Warning: science stuff

Hemophilia is an inherited condition in which a person's blood isn’t able to clot normally1. People with hemophilia lack one of the proteins, called coagulation factors, that work together to form a clot whenever bleeding occurs. The coordinated effect of all of these proteins working together is called coagulation2.

One event triggers the next event which triggers the next and so on, in a chain reaction that stops the bleeding when we injure ourselves. It’s like dominos. The game, not the pizza.
1 in 5000 Male Babies are born with Hemophilia A1
Hemophilia A is about 4x as common as Hemophilia B3. 20,000 people in the united states are estimated to have Hemophilia3
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Living With Hemophilia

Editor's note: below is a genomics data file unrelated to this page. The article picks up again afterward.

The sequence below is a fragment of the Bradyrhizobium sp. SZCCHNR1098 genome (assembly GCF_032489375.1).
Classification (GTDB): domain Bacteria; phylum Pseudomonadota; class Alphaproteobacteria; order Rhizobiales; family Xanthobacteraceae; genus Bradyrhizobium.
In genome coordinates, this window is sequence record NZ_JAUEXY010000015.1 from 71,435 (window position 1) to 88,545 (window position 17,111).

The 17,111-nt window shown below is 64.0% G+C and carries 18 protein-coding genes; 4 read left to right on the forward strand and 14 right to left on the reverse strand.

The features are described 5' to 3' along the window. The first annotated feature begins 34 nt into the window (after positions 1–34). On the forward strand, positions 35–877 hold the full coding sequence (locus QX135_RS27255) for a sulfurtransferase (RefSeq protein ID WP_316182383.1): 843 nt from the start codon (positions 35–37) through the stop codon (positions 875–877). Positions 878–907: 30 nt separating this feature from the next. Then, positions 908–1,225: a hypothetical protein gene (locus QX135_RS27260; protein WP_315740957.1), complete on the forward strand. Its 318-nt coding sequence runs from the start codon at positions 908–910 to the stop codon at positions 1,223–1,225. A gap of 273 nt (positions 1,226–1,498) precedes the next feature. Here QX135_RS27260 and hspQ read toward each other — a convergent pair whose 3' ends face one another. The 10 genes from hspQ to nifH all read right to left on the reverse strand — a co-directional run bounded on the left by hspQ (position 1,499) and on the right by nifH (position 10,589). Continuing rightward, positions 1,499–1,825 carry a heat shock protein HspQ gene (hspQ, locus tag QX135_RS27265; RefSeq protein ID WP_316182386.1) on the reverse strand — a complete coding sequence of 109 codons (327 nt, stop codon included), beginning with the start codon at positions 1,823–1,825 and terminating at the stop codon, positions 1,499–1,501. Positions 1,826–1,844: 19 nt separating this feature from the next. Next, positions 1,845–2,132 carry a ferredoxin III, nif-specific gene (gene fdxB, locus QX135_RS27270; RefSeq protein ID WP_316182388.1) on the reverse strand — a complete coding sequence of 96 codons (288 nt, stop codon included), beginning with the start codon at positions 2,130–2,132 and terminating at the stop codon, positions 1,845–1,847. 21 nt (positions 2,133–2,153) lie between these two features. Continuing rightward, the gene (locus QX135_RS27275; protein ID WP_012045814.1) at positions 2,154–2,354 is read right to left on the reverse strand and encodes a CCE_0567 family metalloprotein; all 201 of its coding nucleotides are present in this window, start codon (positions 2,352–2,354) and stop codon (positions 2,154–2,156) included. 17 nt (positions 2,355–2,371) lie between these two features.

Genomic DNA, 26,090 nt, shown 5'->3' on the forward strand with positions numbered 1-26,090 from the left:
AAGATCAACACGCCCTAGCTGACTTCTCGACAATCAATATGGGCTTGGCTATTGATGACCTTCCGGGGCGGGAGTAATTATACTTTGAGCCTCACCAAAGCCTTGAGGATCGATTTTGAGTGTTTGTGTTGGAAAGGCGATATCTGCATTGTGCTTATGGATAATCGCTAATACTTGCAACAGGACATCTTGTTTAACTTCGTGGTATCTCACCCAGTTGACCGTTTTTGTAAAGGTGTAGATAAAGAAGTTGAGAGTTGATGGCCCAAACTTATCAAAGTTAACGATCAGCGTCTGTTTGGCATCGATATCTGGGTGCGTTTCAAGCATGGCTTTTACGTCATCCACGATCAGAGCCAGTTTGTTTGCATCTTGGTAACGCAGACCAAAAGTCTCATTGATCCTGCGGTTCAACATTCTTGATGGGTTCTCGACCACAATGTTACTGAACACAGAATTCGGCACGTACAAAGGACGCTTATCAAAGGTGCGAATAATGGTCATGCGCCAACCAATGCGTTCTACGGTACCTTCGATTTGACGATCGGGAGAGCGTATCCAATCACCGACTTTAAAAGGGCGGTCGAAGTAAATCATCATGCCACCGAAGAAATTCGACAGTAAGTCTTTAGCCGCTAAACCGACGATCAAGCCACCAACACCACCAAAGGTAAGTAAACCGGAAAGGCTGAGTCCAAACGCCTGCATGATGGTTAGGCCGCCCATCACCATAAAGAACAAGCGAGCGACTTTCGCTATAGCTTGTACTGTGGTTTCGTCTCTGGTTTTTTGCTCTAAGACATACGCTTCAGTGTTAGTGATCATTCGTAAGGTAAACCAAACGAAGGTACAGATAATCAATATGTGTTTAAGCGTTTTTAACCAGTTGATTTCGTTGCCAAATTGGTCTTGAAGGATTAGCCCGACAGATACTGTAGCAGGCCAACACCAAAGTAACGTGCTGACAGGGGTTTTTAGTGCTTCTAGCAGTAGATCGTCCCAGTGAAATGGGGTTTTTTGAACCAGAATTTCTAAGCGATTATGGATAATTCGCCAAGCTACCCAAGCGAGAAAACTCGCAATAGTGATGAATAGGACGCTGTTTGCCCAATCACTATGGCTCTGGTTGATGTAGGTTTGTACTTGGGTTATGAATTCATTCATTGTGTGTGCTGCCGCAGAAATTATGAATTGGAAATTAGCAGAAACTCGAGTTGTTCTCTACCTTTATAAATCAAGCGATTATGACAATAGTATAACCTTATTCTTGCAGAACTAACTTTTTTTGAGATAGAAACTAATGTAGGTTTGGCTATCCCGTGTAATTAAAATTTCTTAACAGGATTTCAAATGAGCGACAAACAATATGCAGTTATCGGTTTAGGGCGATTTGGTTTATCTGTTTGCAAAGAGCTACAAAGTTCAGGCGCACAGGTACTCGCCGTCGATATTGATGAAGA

On Your Own Terms

Ever feel you need a hemophilia-to-English dictionary? There are a lot of terms that you’ll hear. Some you know, some are like “wait, what?” We’ve put together some videos to help you learn the lingo.
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1 World Federation of Hemophilia. Guidelines for the Management of Hemophilia. 2nd ed. 2012. http://www1.wfh.org/publications/files/pdf-1472.pdf. Accessed June 14, 2016.

2 World Federation of Hemophilia. Hemophilia in pictures. http://www.wfh.org/en/page.aspx?pid=1297. Accessed June 14, 2016.

3 National Hemophilia Foundation. Hemophilia A. http://www.hemophilia.org/Bleeding-Disorders/Types-of-Bleeding-Disorders/Hemophilia-A. Accessed June 14, 2016.